A Critique of the National, Uniform Defamation Laws

Torts Law Journal, Vol. 16, No. 3, pp. 207-48, 2008

Sydney Law School Research Paper No. 09/05

43 Pages Posted: 30 Jan 2009  

David Rolph

The University of Sydney Law School

Date Written: January, 29 2009

Abstract

The national, uniform defamation laws, which came into effect across Australia in 2006, represent the most significant landmark in the history of Australian defamation law. They represent the culmination of four decades of fitful struggle toward reform and reduce eight, substantively different systems of State and Territory defamation laws to one, largely uniform statute. This article undertakes a comprehensive analysis of the substantive and procedural changes brought about by the introduction of the national, uniform defamation laws. It assesses the uniformity of the legislation as passed. It examines the introduction of a statutory choice of law rule specific to defamation; the reduction in limitation periods for defamation actions; the abolition of the distinction between libel and slander; and the further marginalisation of criminal defamation. The article canvasses the significant changes made to standing to sue by corporations and representatives of deceased persons and the respective roles of judge and jury in defamation trials. It also analyses the reforms to defences to, and remedies for, defamation. It concludes by evaluating the efficacy of the national, uniform defamation laws and by suggesting scope for future reforms.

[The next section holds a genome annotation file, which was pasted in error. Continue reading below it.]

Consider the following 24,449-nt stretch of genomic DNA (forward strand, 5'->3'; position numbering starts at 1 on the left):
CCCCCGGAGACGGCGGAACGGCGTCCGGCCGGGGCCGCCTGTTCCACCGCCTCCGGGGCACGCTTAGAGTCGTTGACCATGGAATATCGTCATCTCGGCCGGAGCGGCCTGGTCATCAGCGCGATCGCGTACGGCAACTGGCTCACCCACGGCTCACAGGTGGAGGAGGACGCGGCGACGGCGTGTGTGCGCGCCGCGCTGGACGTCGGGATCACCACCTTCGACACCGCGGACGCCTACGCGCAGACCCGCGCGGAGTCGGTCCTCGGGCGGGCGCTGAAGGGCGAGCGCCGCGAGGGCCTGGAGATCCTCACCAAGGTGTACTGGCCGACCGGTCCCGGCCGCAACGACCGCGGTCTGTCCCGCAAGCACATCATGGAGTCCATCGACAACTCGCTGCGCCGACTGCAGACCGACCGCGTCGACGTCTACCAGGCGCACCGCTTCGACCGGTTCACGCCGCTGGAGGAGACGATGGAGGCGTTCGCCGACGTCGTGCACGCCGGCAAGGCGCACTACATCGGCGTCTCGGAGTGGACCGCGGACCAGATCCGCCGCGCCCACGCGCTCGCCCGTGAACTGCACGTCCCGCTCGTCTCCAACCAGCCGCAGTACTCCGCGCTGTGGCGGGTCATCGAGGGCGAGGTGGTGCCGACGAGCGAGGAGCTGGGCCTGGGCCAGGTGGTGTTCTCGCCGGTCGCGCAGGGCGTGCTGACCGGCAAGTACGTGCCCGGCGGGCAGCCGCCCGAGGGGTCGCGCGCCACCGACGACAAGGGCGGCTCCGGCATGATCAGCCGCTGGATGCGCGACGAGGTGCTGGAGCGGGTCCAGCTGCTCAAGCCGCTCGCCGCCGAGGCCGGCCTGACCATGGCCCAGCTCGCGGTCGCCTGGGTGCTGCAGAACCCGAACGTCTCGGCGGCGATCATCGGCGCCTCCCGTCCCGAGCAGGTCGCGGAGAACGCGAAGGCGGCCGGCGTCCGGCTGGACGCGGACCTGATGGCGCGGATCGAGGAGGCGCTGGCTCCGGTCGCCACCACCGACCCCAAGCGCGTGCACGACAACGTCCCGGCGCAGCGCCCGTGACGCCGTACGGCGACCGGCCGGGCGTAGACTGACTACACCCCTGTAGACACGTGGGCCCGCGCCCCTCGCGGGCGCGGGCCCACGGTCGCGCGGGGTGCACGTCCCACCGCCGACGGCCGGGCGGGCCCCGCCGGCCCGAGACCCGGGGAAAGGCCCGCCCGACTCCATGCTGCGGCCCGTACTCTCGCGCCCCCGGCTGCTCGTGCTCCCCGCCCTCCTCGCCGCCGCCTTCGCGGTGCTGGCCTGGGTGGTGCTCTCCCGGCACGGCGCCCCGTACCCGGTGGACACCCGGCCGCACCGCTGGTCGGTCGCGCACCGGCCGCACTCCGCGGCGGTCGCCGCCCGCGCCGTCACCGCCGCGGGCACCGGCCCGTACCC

Keywords: Defamation, Media law, Law reform, Australia, Choice of law, Tort, Renvoi, Limitation periods, Libel, Slander, Criminal defamation, Standing to sue, Corporations, Defamation of the dead, Defamatory matter, Imputations, Juries, Defences, Justification, Remedies

JEL Classification: K10, K13, K30

Suggested Citation

Rolph, David, A Critique of the National, Uniform Defamation Laws (January, 29 2009). Torts Law Journal, Vol. 16, No. 3, pp. 207-48, 2008; Sydney Law School Research Paper No. 09/05. Available at SSRN: https://ssrn.com/abstract=1335071

David Rolph (Contact Author)

The University of Sydney Law School ( email )

New Law Building, F10
The University of Sydney
Sydney, NSW 2006
Australia

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